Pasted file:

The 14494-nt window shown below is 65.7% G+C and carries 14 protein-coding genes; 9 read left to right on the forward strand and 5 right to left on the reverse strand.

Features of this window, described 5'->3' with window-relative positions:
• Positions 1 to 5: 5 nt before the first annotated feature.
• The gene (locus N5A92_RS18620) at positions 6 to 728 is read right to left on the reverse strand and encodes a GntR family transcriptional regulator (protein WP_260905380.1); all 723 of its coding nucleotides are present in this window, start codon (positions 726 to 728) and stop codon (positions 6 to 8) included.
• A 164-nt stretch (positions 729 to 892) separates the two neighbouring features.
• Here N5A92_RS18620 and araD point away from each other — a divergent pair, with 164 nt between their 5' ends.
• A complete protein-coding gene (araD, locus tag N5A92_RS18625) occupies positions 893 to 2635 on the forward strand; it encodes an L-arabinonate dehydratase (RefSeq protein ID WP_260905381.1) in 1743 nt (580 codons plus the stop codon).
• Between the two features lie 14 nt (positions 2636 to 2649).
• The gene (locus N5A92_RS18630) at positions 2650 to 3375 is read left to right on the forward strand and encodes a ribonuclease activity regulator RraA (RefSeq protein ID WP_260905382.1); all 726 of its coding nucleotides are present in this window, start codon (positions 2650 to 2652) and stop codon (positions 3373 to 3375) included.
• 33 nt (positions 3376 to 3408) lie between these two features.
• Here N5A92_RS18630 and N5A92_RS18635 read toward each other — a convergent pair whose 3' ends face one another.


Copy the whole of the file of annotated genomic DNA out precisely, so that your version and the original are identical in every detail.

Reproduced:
The 14494-nt window shown below is 65.7% G+C and carries 14 protein-coding genes; 9 read left to right on the forward strand and 5 right to left on the reverse strand.

Features of this window, described 5'->3' with window-relative positions:
• Positions 1 to 5: 5 nt before the first annotated feature.
• The gene (locus N5A92_RS18620) at positions 6 to 728 is read right to left on the reverse strand and encodes a GntR family transcriptional regulator (protein WP_260905380.1); all 723 of its coding nucleotides are present in this window, start codon (positions 726 to 728) and stop codon (positions 6 to 8) included.
• A 164-nt stretch (positions 729 to 892) separates the two neighbouring features.
• Here N5A92_RS18620 and araD point away from each other — a divergent pair, with 164 nt between their 5' ends.
• A complete protein-coding gene (araD, locus tag N5A92_RS18625) occupies positions 893 to 2635 on the forward strand; it encodes an L-arabinonate dehydratase (RefSeq protein ID WP_260905381.1) in 1743 nt (580 codons plus the stop codon).
• Between the two features lie 14 nt (positions 2636 to 2649).
• The gene (locus N5A92_RS18630) at positions 2650 to 3375 is read left to right on the forward strand and encodes a ribonuclease activity regulator RraA (RefSeq protein ID WP_260905382.1); all 726 of its coding nucleotides are present in this window, start codon (positions 2650 to 2652) and stop codon (positions 3373 to 3375) included.
• 33 nt (positions 3376 to 3408) lie between these two features.
• Here N5A92_RS18630 and N5A92_RS18635 read toward each other — a convergent pair whose 3' ends face one another.